The more idiotic the posts the funnier they are, the hateful threatening ones are a joy to read too.

  126. […] of the left, who were waiting to pounce using their issue of “racism.” It is how they shut down all conversations with conservatives: by somehow linking the discussion to racism, which is so evil it’s beyond […]

  127. Thank you for your statement that you saw no sign of the voter fraud that seems to accompany every set of Hugo Awards results. In case you care, I have said the same thing to the “left” people as to the “right” on this — the failure of your favored works to make the ballot, or of disfavored-by-you works to get on the ballot despite your dislike of them or their authors, is not a sign of a failure of process or of fraud. I’m neither “left” nor “right” about this. The people who actually administer the Hugo Awards from year to year have been, to my knowledge (which is extensive, including having been one in the past — not this year!) uniformly honest and open about the entire process, short of revealing how individual voters cast their ballots. (I hope we all agree that this would be a bad thing.) What utterly frustrates me is the people who say “it’s not supposed to be a popularity contest, it’s supposed to pick the best there is, and of course everyone knows that if it sells more copies/makes more money for its author, it must be the best there is.” When judging subjective issues, _there is no objective best_ — if all we were doing was giving an award for “who sold the most copies” you’d just have to produce your sales records, like with gold records.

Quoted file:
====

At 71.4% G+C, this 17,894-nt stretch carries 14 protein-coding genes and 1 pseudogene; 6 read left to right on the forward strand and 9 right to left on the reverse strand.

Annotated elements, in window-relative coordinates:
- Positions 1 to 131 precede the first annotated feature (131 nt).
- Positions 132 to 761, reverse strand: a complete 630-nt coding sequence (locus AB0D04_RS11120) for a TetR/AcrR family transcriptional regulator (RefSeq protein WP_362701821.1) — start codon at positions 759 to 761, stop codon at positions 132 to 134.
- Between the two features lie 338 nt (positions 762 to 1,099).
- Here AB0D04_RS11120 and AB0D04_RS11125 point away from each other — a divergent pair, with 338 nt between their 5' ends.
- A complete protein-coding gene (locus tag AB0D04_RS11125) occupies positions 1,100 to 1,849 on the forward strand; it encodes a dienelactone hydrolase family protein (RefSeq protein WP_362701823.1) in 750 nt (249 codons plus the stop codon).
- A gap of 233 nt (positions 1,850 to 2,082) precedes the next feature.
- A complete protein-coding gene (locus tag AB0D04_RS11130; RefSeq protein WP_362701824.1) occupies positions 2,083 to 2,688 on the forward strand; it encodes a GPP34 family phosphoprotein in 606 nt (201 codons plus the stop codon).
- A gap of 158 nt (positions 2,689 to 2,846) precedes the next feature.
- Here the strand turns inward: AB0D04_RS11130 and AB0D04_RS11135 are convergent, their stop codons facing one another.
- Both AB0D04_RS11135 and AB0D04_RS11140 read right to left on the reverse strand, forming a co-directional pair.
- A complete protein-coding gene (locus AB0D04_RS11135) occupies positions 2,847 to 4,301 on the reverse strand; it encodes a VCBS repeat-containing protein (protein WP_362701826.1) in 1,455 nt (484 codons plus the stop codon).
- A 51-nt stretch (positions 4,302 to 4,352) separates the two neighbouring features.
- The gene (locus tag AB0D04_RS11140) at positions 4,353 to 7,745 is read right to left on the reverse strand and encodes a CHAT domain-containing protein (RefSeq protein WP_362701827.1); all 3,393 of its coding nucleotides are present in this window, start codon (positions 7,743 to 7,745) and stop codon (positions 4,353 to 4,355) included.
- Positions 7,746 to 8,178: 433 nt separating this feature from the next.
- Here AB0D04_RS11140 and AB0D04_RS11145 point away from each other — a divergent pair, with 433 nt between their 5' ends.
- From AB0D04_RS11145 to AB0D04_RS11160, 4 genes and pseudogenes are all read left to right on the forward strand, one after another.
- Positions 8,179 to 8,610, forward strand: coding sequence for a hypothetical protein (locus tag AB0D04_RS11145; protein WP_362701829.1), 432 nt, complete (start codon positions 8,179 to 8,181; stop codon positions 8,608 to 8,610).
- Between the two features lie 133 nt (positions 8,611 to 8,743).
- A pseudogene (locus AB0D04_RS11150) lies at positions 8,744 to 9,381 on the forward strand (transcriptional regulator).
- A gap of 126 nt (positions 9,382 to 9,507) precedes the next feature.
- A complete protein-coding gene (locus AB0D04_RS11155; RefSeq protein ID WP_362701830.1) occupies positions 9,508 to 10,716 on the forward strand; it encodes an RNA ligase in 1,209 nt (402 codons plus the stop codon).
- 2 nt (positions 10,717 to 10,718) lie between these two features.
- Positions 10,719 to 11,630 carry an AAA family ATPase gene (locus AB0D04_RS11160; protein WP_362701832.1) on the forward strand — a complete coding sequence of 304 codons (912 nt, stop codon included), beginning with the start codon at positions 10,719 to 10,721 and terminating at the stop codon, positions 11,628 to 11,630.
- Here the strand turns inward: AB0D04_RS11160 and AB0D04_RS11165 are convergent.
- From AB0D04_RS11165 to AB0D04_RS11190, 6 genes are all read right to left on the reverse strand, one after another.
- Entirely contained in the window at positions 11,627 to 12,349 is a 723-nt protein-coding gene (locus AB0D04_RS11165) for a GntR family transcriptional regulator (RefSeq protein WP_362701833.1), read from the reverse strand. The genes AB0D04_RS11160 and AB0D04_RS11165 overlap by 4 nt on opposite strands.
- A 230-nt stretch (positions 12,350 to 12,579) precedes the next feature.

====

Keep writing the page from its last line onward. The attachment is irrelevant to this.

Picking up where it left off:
For the record, I don’t object to people who like your work joining the World Science Fiction Society and voting for it, any more than I object to anyone else joining and voting. I’ve said all along that this is an award presented by those members of WSFS who cared enough to join and vote to collectively say, “This is what we thought was best.”

    But fraud in the votes? It’s not happening. People lying to you about how or whether they voted? That’s more plausible. One of the things about a secret ballot is that it’s secret, after all, and that’s fair in my opinion.